This book explores, through the lens of history, the dynamics between the press, politics and public policy in Uganda. It illuminates and documents the various tensions and struggles for press freedom in the country since the establishment of the first newspaper in 1900. The book demonstrates that, despite Uganda’s brush with multiple political systems over the decades – multiparty, one-party politics, military rule and no-party political arrangements – the press has always been at the receiving end of the stick. Consequently, journalists, in their yearnings for a legally unrestrictive media-free environment under a liberal socio-political atmosphere, have had to deploy various methods and approaches in dealing with the various state apparatuses.

Press Under Military Rule in Nigeria (1966-1993): An Historical and Legal Narrative
 Oloyede, Isikilu Bayo
2004 0-7734-6259-7 196 pages
This book investigates the relationship between Nigerian military governments and the Nigerian press in the context of press freedom over a period of twenty-three years. The largely historical legal study focuses on four objectives to wit: to examine the laws (decrees and edicts) which defined the limits of press freedom during military rule in Nigeria; to draw together in one document the pertinent Nigerian case law in the area of press freedom during military rule; to identify and analyze the institutional, legal and non-legal measures and mechanisms utilized by Nigerian military regimes in controlling the press; and to identify and analyze the socio-political factors that influenced or affected press freedom during military rule in Nigeria.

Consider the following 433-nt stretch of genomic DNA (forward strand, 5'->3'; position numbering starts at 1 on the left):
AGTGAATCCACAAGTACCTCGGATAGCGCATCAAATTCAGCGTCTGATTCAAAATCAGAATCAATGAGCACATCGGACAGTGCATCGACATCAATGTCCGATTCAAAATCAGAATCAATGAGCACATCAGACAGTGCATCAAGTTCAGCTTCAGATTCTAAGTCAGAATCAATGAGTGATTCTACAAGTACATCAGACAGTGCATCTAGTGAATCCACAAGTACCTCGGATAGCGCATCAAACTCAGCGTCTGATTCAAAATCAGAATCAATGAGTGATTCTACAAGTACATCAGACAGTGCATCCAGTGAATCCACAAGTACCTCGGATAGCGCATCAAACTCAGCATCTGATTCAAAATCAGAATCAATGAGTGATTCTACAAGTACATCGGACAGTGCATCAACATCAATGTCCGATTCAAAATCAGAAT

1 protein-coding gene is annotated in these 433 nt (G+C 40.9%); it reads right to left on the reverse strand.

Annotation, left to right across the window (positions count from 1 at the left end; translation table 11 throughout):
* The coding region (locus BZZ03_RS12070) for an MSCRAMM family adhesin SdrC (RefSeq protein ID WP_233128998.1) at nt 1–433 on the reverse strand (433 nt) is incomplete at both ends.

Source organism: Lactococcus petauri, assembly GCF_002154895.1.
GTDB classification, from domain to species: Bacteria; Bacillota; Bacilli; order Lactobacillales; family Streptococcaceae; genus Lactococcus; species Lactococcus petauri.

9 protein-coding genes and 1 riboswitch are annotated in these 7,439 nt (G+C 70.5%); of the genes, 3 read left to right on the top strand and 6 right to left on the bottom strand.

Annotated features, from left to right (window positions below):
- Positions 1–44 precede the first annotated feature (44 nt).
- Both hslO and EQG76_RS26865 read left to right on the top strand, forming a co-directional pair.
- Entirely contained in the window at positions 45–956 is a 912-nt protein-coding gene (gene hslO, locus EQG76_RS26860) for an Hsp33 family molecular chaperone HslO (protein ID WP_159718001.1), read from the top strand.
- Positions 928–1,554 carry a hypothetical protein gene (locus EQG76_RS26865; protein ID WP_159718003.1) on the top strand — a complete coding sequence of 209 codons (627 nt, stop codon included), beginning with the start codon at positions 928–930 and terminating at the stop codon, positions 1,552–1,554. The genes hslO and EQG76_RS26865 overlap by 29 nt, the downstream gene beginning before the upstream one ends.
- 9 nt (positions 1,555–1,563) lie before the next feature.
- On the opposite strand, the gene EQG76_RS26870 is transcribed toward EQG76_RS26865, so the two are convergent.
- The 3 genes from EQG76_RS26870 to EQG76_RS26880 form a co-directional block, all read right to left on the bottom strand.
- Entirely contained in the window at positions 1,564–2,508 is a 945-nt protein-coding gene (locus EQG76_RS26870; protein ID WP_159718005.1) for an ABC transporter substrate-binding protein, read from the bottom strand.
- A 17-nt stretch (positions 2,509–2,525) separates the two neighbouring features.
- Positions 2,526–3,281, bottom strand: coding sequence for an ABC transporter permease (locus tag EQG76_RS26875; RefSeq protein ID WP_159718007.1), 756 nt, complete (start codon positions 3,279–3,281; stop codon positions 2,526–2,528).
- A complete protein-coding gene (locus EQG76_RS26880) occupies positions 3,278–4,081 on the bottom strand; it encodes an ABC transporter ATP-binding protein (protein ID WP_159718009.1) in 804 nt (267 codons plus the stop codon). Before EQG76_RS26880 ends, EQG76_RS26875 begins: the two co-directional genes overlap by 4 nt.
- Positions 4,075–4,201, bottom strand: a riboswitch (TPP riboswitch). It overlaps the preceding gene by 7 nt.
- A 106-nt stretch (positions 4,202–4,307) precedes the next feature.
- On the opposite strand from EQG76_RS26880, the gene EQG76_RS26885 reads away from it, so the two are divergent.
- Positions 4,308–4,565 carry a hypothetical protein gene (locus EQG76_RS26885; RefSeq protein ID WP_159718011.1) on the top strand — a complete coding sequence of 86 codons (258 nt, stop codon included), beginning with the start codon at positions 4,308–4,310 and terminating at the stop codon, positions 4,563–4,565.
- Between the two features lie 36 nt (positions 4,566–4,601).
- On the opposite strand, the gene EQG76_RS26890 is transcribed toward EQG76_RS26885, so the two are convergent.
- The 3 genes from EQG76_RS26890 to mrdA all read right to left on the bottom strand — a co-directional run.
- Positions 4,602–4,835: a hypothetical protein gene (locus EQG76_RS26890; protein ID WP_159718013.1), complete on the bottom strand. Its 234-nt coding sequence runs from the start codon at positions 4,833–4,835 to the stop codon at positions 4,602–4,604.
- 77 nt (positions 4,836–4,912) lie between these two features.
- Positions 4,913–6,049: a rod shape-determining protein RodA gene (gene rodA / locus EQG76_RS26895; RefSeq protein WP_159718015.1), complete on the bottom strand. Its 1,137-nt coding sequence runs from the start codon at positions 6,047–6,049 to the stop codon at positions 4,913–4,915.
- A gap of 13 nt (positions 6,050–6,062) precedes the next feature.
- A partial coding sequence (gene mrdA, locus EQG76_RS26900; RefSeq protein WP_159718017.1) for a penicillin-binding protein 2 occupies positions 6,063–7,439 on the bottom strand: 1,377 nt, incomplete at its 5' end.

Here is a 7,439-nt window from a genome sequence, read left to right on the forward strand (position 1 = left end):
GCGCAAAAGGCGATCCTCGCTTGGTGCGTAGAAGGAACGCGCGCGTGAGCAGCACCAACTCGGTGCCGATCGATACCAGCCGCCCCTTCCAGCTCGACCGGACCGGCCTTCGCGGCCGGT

Re-Invention of the American West: Women’s Periodicals and Gendered Geography in the Late Nineteenth-Century United States
 Suzuki, Noriko
2009 0-7734-4847-0 304 pages
This book is a detailed study of the relationship between discourse of the American West and women’s journalism. It examines how women participated and intervened in the constructing process of geographical conceptions of “the West.” This book contains thirteen black and white photographs.

Role of the Clarion-Ledger in the Adoption of the 1982 Education Reform Act
 Wickham, Kathleen Woodruff
2007 0-7734-5872-7 420 pages
This monograph examines the role of the Jackson, Mississippi Clarion-Ledger in the adoption of the landmark 1982 Education Reform Act by the Mississippi State Legislature. The Ledger was awarded the 1983 Pulitzer Prize Gold Medal for public service for its massive coverage of a special legislative session that enacted significant educational reforms in Mississippi.

Short Fiction and the Press in France 1829-1841 Followed by a Selection of Short Fiction From the Periodical and Daily Press
 Bryant, David S.
1995 0-7734-8956-8 396 pages
After 1829 the appearance in France of a number of magazines and newspapers which promoted original short fiction brought about a revolution in the dissemination, form and development of new literature. At first restricted to literary reviews, after 1836 newspapers also adopted short fiction. This led to the influence of editors and the public in dictating literary taste, and the commercialization soon provoked a critical debate on the role of literature and the press. This work examines this phenomenon and analyses the enormous output of short fiction by concentrating on two major reviews, La Revue de Paris and La Revue des Deux Mondes, and two leading newspapers, La Presse and Le Siècle, supplemented by a wide selection of other titles. This is followed by a cross section of stories which constitutes a unique collection of hitherto unpublished short fiction, thus allowing the reader to gain firsthand experience of a process that was to shape the future of French literature.